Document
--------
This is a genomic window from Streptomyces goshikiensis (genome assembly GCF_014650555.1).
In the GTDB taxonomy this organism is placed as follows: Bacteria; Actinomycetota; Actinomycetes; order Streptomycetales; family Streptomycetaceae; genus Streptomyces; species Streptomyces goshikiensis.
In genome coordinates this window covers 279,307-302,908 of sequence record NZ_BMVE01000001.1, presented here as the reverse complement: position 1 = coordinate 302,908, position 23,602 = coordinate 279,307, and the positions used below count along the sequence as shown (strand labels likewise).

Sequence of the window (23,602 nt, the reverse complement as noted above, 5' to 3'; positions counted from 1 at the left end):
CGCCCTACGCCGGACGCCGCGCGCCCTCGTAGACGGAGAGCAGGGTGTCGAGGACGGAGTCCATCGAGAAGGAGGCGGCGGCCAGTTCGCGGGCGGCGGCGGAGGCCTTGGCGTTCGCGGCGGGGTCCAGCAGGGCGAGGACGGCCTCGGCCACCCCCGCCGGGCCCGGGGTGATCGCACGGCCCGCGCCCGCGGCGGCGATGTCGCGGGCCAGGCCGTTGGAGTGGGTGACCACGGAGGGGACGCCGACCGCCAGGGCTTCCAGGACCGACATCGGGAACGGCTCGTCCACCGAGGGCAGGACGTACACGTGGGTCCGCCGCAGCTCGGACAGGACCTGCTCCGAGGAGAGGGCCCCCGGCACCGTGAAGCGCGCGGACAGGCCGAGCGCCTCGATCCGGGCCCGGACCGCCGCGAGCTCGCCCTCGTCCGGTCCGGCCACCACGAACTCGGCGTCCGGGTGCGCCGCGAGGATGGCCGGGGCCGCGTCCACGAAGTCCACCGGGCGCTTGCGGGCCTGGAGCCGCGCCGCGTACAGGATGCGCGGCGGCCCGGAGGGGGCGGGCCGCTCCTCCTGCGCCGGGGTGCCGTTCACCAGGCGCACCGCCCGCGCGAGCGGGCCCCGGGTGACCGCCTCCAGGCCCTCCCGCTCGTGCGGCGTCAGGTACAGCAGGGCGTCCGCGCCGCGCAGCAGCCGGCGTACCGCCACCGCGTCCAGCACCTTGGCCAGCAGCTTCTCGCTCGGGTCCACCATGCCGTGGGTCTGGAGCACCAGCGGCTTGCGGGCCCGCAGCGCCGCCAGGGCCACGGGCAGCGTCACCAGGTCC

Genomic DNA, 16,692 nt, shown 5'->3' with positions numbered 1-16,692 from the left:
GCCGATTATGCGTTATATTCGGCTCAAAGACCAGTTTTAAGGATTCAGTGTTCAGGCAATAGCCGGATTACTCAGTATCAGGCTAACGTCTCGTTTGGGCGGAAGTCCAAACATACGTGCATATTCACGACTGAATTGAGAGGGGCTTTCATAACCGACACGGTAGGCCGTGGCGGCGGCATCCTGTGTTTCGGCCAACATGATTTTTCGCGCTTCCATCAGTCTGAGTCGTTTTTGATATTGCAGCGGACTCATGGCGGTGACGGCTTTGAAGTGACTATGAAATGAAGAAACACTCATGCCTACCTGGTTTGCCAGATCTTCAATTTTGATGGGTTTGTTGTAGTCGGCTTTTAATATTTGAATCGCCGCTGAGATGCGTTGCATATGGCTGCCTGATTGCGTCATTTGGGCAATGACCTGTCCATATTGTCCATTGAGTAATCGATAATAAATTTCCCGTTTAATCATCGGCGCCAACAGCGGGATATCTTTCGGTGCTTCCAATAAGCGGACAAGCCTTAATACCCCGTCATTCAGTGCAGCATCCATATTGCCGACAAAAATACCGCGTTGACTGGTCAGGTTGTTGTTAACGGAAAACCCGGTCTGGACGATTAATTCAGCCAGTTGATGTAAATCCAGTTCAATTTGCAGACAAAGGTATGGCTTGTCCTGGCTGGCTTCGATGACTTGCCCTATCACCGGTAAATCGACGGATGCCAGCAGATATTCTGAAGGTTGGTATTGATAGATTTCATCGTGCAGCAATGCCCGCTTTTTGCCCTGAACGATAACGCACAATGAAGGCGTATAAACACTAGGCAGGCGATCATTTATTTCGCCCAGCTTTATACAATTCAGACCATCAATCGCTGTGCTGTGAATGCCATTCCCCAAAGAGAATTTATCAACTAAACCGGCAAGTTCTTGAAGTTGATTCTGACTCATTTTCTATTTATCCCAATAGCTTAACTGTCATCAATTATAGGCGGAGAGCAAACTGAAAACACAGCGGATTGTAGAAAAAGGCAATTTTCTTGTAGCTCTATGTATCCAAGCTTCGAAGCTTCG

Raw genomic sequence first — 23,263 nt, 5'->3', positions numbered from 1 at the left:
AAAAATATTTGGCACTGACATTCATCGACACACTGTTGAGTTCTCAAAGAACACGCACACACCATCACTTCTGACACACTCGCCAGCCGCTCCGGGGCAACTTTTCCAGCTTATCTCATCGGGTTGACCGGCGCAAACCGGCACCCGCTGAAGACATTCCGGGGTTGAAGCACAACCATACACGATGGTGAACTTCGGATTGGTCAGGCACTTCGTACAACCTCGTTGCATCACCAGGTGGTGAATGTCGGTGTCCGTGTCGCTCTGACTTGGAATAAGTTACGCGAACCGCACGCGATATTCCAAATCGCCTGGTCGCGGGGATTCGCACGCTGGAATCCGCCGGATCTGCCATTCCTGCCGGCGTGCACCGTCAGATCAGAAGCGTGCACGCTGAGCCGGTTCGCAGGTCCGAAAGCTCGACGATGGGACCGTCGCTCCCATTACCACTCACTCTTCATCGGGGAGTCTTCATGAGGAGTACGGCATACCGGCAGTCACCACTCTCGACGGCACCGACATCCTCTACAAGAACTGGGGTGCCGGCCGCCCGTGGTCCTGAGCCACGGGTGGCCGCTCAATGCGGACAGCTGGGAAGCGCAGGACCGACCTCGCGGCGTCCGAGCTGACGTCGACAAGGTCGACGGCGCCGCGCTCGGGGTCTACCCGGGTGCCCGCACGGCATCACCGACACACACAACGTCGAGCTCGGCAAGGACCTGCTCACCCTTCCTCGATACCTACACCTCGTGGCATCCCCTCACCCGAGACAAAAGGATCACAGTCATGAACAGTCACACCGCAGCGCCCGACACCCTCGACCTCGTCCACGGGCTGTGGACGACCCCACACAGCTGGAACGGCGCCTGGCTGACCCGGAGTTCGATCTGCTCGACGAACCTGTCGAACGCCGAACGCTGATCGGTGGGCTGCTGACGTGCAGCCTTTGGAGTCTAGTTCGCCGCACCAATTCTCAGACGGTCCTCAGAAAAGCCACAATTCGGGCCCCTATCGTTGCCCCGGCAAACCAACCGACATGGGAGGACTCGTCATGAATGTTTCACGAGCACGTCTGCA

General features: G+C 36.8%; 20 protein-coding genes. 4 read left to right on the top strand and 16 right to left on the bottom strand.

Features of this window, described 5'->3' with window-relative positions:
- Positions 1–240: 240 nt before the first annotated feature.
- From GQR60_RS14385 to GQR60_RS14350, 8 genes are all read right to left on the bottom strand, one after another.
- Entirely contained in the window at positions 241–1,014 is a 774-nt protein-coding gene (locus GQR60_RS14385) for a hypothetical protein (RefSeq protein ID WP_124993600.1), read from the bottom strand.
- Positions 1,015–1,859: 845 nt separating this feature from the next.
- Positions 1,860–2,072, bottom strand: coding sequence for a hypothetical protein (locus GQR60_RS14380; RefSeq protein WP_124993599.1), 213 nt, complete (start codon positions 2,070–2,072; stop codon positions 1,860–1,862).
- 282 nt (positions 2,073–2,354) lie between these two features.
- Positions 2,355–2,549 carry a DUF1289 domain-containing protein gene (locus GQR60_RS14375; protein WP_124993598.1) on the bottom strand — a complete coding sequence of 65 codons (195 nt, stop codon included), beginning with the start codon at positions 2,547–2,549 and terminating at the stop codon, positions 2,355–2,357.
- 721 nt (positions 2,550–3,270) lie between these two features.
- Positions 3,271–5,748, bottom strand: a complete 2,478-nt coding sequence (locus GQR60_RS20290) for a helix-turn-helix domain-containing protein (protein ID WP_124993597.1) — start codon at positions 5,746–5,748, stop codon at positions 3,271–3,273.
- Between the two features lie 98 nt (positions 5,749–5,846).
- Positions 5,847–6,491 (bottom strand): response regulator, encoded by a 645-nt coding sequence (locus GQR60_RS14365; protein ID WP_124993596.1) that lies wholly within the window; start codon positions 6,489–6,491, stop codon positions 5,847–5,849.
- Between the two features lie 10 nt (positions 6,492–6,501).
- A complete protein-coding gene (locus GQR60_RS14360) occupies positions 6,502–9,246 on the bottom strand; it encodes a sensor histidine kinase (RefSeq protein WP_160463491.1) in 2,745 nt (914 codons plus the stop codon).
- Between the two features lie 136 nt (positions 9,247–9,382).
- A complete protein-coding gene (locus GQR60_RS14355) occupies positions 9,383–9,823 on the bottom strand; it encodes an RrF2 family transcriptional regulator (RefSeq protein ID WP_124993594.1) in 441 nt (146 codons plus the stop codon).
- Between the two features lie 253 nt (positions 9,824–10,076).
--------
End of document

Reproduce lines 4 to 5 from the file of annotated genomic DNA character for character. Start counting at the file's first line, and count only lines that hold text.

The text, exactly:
Sequence of the window (23,602 nt, the reverse complement as noted above, 5' to 3'; positions counted from 1 at the left end):
CGCCCTACGCCGGACGCCGCGCGCCCTCGTAGACGGAGAGCAGGGTGTCGAGGACGGAGTCCATCGAGAAGGAGGCGGCGGCCAGTTCGCGGGCGGCGGCGGAGGCCTTGGCGTTCGCGGCGGGGTCCAGCAGGGCGAGGACGGCCTCGGCCACCCCCGCCGGGCCCGGGGTGATCGCACGGCCCGCGCCCGCGGCGGCGATGTCGCGGGCCAGGCCGTTGGAGTGGGTGACCACGGAGGGGACGCCGACCGCCAGGGCTTCCAGGACCGACATCGGGAACGGCTCGTCCACCGAGGGCAGGACGTACACGTGGGTCCGCCGCAGCTCGGACAGGACCTGCTCCGAGGAGAGGGCCCCCGGCACCGTGAAGCGCGCGGACAGGCCGAGCGCCTCGATCCGGGCCCGGACCGCCGCGAGCTCGCCCTCGTCCGGTCCGGCCACCACGAACTCGGCGTCCGGGTGCGCCGCGAGGATGGCCGGGGCCGCGTCCACGAAGTCCACCGGGCGCTTGCGGGCCTGGAGCCGCGCCGCGTACAGGATGCGCGGCGGCCCGGAGGGGGCGGGCCGCTCCTCCTGCGCCGGGGTGCCGTTCACCAGGCGCACCGCCCGCGCGAGCGGGCCCCGGGTGACCGCCTCCAGGCCCTCCCGCTCGTGCGGCGTCAGGTACAGCAGGGCGTCCGCGCCGCGCAGCAGCCGGCGTACCGCCACCGCGTCCAGCACCTTGGCCAGCAGCTTCTCGCTCGGGTCCACCATGCCGTGGGTCTGGAGCACCAGCGGCTTGCGGGCCCGCAGCGCCGCCAGGGCCACGGGCAGCGTCACCAGGTCC